In the first paper of the day presented by Abdur- Rahman Balogun of NIDCOM and titled: Evacuation of Nigerians from the Diaspora – The Nigerian Experience, he pointed out that the call for evacuation of the Nigerian students began in Wuhan, China in 2019 but eventually none of them agreed to return. According to him, the current evacuation exercise involved about 2117 Nigerians in 73 countries, ninety percent of whom were not residents abroad but comprised those who went on holiday, conference, tourism, business, visit, etc. As part of the repatriation plan, they were to carry out test to ascertain their COVID-19 status from their host countries.

He was quick to point out that each evacuee would pay for the flight back home and on arrival, they would undergo 14-day quarantine in Nigeria before reuniting with their respective families.

In the second paper titled: Migration Management During COVID-19, Mike Alazas of IOM, Gambia, affirmed that migrants were vulnerable actors in times of crisis as their movements were heavily impacted because of border and airport closures.

The presentation addressed the following thematic areas; irregular migration, return and reintegration, diaspora remittances, human trafficking, and cross border issues with migrants on the front lines.

Highlights of the paper included the need to pay attention to medicare for detained migrants and regular update on their safety, the need to ensure social or physical distancing.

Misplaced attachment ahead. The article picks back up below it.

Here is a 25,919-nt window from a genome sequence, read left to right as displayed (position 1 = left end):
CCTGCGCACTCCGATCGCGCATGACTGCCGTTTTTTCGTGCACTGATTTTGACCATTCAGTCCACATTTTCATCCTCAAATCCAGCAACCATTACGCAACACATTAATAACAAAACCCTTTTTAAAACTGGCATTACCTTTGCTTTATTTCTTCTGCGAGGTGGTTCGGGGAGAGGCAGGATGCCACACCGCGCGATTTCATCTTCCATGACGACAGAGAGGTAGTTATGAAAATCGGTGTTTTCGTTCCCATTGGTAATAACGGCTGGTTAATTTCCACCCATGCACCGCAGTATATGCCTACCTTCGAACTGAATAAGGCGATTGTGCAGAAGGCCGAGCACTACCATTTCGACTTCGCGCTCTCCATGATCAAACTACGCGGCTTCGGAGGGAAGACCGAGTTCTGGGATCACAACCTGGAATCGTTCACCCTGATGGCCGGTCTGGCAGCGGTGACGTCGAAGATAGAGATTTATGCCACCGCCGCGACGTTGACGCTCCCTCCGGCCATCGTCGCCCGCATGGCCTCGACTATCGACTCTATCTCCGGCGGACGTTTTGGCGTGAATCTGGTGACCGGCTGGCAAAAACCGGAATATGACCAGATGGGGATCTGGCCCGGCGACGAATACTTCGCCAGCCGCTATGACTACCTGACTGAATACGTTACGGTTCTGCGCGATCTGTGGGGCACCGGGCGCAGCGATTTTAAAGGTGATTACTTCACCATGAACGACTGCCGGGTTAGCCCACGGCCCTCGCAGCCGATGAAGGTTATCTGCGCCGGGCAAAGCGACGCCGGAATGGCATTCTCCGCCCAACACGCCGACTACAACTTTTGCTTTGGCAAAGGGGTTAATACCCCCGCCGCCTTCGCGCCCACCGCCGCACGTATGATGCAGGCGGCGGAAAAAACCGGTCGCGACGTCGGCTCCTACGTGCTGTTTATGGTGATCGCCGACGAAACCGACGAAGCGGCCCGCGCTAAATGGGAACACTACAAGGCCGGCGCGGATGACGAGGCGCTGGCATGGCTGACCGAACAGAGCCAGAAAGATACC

He cited the need for media to beam search light on detention camps in in Libya and unprecedented other places with the decline in foreign remittances eighty percent of which flows to the low and middle income economies like Nigeria and Gambia.
He stressed that the value and benefits of having relatives in the diaspora would be heavily impacted by COVID-19 as seventy percent of remittances are used to cover essentials like food, school and medical expenses in countries that had little or no social protection or mechanisms.

He underscored the importance and contributions of migrants as economic developers with Germany as an example of where migrants had been employed and are active on the front line of health services to cover up for man power shortage.

Miko said given the current pandemic, all responses by the United Nations organisations, governments, civil societies and others should be migrants inclusive while journalists must be encouraged to raise awareness on pungent migrants issues.

Closing Remark

The second day session ended with a closing remark by Charles Okogene, News Editor of Newdawn newspaper.